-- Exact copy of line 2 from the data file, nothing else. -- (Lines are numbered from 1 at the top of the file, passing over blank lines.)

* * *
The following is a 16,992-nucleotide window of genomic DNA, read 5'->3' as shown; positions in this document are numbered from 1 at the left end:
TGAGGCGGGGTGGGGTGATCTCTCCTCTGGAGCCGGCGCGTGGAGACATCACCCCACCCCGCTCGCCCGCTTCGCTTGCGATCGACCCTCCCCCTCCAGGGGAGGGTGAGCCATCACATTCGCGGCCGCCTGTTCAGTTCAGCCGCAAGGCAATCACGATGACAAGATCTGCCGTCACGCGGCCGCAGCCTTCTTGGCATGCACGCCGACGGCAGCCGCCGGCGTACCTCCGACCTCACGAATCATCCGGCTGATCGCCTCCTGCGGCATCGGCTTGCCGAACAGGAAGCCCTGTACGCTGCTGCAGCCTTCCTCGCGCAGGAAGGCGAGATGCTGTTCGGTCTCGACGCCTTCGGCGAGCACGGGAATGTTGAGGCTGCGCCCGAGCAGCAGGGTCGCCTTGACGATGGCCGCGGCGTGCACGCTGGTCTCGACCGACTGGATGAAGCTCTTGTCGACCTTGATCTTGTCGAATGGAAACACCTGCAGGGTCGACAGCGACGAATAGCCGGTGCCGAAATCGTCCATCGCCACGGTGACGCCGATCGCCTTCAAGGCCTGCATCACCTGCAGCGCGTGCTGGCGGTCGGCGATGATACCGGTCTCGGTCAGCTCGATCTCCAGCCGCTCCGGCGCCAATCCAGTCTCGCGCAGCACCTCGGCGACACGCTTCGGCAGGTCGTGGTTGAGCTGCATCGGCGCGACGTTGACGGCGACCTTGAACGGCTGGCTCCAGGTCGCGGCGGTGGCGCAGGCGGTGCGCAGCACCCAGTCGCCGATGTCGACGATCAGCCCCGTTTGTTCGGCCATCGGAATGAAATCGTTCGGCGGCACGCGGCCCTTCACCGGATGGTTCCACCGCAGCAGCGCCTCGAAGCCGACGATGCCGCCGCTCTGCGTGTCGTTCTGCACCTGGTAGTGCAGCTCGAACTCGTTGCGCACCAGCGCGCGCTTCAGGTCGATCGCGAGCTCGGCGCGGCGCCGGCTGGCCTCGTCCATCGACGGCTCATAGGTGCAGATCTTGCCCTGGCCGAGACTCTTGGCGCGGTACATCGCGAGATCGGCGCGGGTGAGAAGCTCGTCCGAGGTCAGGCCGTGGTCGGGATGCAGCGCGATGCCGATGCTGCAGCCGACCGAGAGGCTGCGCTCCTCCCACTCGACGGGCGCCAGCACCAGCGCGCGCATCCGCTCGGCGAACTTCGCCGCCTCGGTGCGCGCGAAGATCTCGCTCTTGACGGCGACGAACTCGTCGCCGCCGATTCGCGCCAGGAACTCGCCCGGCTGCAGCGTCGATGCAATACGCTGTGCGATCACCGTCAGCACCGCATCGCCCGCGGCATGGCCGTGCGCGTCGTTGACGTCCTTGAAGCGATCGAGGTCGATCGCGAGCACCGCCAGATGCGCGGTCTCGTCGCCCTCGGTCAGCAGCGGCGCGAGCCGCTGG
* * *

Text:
TGAGGCGGGGTGGGGTGATCTCTCCTCTGGAGCCGGCGCGTGGAGACATCACCCCACCCCGCTCGCCCGCTTCGCTTGCGATCGACCCTCCCCCTCCAGGGGAGGGTGAGCCATCACATTCGCGGCCGCCTGTTCAGTTCAGCCGCAAGGCAATCACGATGACAAGATCTGCCGTCACGCGGCCGCAGCCTTCTTGGCATGCACGCCGACGGCAGCCGCCGGCGTACCTCCGACCTCACGAATCATCCGGCTGATCGCCTCCTGCGGCATCGGCTTGCCGAACAGGAAGCCCTGTACGCTGCTGCAGCCTTCCTCGCGCAGGAAGGCGAGATGCTGTTCGGTCTCGACGCCTTCGGCGAGCACGGGAATGTTGAGGCTGCGCCCGAGCAGCAGGGTCGCCTTGACGATGGCCGCGGCGTGCACGCTGGTCTCGACCGACTGGATGAAGCTCTTGTCGACCTTGATCTTGTCGAATGGAAACACCTGCAGGGTCGACAGCGACGAATAGCCGGTGCCGAAATCGTCCATCGCCACGGTGACGCCGATCGCCTTCAAGGCCTGCATCACCTGCAGCGCGTGCTGGCGGTCGGCGATGATACCGGTCTCGGTCAGCTCGATCTCCAGCCGCTCCGGCGCCAATCCAGTCTCGCGCAGCACCTCGGCGACACGCTTCGGCAGGTCGTGGTTGAGCTGCATCGGCGCGACGTTGACGGCGACCTTGAACGGCTGGCTCCAGGTCGCGGCGGTGGCGCAGGCGGTGCGCAGCACCCAGTCGCCGATGTCGACGATCAGCCCCGTTTGTTCGGCCATCGGAATGAAATCGTTCGGCGGCACGCGGCCCTTCACCGGATGGTTCCACCGCAGCAGCGCCTCGAAGCCGACGATGCCGCCGCTCTGCGTGTCGTTCTGCACCTGGTAGTGCAGCTCGAACTCGTTGCGCACCAGCGCGCGCTTCAGGTCGATCGCGAGCTCGGCGCGGCGCCGGCTGGCCTCGTCCATCGACGGCTCATAGGTGCAGATCTTGCCCTGGCCGAGACTCTTGGCGCGGTACATCGCGAGATCGGCGCGGGTGAGAAGCTCGTCCGAGGTCAGGCCGTGGTCGGGATGCAGCGCGATGCCGATGCTGCAGCCGACCGAGAGGCTGCGCTCCTCCCACTCGACGGGCGCCAGCACCAGCGCGCGCATCCGCTCGGCGAACTTCGCCGCCTCGGTGCGCGCGAAGATCTCGCTCTTGACGGCGACGAACTCGTCGCCGCCGATTCGCGCCAGGAACTCGCCCGGCTGCAGCGTCGATGCAATACGCTGTGCGATCACCGTCAGCACCGCATCGCCCGCGGCATGGCCGTGCGCGTCGTTGACGTCCTTGAAGCGATCGAGGTCGATCGCGAGCACCGCCAGATGCGCGGTCTCGTCGCCCTCGGTCAGCAGCGGCGCGAGCCGCTGG